If you own a national chain and you’re thinking about putting in electric vehicle chargers, you might want to give Walgreens a call.

The pharmacy has already learned a thing or two about electric vehicle chargers as it continues the process of installing 800 by the end of this year. For starters, the technology doesn’t have to be flashy, because people are using charge station finders in their car or on their smart phone -- rather than driving around aimlessly looking for signs that say “charge here.” Second, it doesn’t have to be right next to the door, but it also gets expensive if it’s too far away from the electrical room. Lastly, 480-volt DC charging is the way to go -- if you can get it.

Even just a year ago, DC fast charging, which can cut a full charge time from about four hours (level 2) to as little as fifteen minutes, seemed like a luxury that would be off in the future while level 2 (240V) would dominate the scene in the short term. Today, the bulk of chargers, both public and private, are 240V. But there are hundreds of DC chargers coming online in the next six months to a year. There will be 400 installed by ECOtality as part of the EV Project, and ABB recently acquired the Dutch company Epyon B.V. for fast charging.

Walgreens first got interested in offering electric vehicle charging when it was approached by NRG Energy to be a partner in its Freedom Charging Network in Texas. Earlier this year, NRG Energy announced it would install 70 DC charging stations in the Dallas/Fort Worth area and another 50 in Houston. (Only a fraction of those will be at Walgreens locations.) With a 'go big or go home' attitude, Walgreens decided this was one way to set itself apart. “We realized the value from a competitive standpoint to be the first mover,” said Menno Enters, director of energy and sustainability at Walgreens.

Although Walgreens is enthusiastic about DC charging, it is installing only about 150 nationwide because of limitations -- but not financial ones. “We wanted to maximize DC charging,” said Enters, “but our power infrastructure is not set up to have DC charging.”

Even if the bulk of the chargers are level 2, Enters said those could still offer a top off, even if it's not a fill up. Also, as more utilities get on board, there could be upgrades down the road to allow for more DC stations. Enters said that when they started calling utilities about electric vehicle charging, few were interested, and now they’re calling back asking to have Walgreens participate in EV charging pilots.

The firm 350Green, one of Walgreens' partners for installing the chargers, also just announced a separate project for 73 fast chargers in the Chicago area. Mariana Gerzancyh, CEO and co-founder of 350Green, said her company has not had constraints for DC charging -- but that’s because 350Green is coordinating with local utilities from the start to identify suitable locations for the stations. Walgreens, on the other hand, does not have the liberty of picking up its stores and moving them to a spot where DC charging would be ideal. Coulomb Technologies, which offers EV charging, does not have any DC fast chargers yet, but there will be some installations late this year or in early 2012. AeroVironment is also installing dozens of fast chargers in the Pacific Northwest in 2012.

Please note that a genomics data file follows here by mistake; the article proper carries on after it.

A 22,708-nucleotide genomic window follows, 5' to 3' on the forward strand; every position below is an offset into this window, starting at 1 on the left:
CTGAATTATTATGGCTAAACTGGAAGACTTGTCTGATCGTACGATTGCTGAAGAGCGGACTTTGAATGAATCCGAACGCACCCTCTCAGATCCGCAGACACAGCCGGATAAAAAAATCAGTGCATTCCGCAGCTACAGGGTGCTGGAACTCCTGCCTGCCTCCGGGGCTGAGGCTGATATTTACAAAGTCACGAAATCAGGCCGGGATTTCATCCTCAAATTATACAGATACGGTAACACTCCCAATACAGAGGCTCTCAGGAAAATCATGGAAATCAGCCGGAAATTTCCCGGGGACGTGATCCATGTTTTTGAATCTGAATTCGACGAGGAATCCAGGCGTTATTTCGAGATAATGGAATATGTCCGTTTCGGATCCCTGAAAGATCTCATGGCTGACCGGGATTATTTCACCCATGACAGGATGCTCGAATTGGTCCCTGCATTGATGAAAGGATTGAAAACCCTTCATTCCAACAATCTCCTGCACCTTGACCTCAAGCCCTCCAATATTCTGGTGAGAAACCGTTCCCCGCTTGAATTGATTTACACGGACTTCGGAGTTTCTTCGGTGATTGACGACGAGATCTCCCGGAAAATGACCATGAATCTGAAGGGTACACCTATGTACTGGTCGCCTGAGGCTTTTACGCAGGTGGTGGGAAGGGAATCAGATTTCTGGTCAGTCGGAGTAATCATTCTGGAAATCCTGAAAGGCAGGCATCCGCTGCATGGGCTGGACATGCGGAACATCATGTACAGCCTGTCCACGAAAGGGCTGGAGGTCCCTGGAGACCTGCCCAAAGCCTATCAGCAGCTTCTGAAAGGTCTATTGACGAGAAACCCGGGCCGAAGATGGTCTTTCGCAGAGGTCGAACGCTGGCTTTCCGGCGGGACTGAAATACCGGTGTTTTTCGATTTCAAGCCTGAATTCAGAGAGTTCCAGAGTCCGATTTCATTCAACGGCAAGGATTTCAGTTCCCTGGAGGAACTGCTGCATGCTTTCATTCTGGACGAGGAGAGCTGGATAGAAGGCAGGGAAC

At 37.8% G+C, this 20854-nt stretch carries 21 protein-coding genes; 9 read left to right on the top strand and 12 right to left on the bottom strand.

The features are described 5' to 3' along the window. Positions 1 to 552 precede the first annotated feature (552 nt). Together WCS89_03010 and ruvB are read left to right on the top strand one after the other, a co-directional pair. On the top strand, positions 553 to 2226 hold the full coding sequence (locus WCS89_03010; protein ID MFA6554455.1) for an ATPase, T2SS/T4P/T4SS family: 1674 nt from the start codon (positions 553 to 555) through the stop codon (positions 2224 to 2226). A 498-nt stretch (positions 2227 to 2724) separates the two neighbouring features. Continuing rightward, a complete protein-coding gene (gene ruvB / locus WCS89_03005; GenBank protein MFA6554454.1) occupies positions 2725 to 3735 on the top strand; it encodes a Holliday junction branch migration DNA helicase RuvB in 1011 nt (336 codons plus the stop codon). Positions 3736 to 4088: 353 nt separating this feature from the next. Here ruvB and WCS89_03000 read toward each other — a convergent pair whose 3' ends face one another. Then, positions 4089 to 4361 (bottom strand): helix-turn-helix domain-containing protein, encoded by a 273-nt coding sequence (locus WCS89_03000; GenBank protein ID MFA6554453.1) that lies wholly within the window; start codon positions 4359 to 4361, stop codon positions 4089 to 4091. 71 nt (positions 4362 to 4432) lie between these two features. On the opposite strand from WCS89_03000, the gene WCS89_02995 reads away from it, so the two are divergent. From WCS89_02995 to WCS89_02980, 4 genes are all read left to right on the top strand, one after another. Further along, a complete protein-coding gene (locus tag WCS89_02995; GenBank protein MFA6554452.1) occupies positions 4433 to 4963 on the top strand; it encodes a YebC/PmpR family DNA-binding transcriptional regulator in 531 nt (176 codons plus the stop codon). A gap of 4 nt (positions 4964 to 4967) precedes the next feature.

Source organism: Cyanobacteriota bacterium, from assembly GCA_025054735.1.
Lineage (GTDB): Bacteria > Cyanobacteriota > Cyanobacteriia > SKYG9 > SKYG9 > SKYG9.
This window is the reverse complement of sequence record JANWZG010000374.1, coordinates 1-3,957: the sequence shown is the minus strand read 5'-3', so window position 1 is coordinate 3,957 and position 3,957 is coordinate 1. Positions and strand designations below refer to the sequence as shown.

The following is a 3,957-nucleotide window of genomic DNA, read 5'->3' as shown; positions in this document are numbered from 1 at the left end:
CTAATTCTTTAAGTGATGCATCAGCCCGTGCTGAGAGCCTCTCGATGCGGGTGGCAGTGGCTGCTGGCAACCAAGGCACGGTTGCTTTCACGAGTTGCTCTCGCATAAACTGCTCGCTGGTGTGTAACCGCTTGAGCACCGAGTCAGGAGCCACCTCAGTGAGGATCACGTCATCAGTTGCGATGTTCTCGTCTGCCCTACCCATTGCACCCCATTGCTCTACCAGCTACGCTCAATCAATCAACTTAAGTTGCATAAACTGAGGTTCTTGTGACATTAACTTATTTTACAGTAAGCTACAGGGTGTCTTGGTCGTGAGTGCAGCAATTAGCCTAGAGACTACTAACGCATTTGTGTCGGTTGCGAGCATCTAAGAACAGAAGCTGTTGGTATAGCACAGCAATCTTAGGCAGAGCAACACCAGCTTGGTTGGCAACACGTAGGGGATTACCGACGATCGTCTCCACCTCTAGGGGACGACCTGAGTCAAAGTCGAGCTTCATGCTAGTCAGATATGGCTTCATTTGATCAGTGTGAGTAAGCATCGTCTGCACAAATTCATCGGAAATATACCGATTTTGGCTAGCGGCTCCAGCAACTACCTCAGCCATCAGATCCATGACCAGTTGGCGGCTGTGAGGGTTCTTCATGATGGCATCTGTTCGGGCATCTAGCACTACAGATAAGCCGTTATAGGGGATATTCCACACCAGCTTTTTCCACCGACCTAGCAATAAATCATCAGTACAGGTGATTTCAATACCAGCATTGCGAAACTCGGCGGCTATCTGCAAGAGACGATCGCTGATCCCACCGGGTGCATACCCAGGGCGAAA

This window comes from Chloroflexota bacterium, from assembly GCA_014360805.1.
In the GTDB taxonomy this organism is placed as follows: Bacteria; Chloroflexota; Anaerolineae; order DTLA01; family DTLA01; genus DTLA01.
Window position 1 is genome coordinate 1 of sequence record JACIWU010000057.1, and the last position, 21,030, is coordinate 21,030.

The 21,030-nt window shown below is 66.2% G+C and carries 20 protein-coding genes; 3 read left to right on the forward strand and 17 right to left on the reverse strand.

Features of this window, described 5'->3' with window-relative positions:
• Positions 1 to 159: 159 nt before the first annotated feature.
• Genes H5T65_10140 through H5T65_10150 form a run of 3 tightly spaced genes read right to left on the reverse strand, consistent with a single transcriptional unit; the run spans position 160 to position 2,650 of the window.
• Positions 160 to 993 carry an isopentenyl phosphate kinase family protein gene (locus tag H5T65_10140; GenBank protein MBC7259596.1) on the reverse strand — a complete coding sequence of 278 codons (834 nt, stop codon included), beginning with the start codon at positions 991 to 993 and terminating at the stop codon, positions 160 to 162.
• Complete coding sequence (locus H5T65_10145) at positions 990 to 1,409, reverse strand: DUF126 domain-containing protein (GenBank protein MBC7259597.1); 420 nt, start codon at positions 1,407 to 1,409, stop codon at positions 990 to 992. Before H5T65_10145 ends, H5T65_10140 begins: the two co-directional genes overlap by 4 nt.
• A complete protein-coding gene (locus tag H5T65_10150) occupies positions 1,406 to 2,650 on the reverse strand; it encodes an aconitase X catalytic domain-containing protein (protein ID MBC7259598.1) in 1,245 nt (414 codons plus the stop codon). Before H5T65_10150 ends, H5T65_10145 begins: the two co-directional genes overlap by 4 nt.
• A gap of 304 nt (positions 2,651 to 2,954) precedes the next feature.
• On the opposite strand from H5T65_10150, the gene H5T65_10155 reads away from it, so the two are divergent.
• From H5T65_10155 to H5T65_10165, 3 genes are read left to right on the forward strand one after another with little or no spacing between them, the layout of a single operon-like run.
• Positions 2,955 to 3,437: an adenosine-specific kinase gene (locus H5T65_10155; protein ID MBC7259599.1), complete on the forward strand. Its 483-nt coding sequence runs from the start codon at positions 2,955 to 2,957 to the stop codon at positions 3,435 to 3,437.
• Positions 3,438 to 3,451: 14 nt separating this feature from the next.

Eight hundred chargers make Walgreens by far the current leader, and if they hit their target of 20 percent being DC chargers, they will also be a retail leader in fast charging. But others could be close behind. “Since they stepped into the space, we are getting a tremendous number of inquiries about installation at other retailers,” said Gerzancyh. Walgreens said it is also hearing rumors of others following in its footsteps.

To keep up with demand, 350Green just placed an order for 900 level 3 DC fast chargers from Efacec, with 145 being delivered this year. Walgreens is working with 350Green and is assessing other charging companies in each locality for the rollout. There are no immediate plans to expand beyond the initial 800 chargers in 2012; rather, the company is adopting a 'watch and wait' approach as more EVs take to the road. “We have set out the bait and now we have to wait for the fish to bite,” said Enters. “We’ve had district managers ask about getting one, maybe dozens, because people are asking if we’ll have charging if they get an electric car.”

For more about the electric vehicle market, join us on October 20 for The Networked EV conference in San Francisco.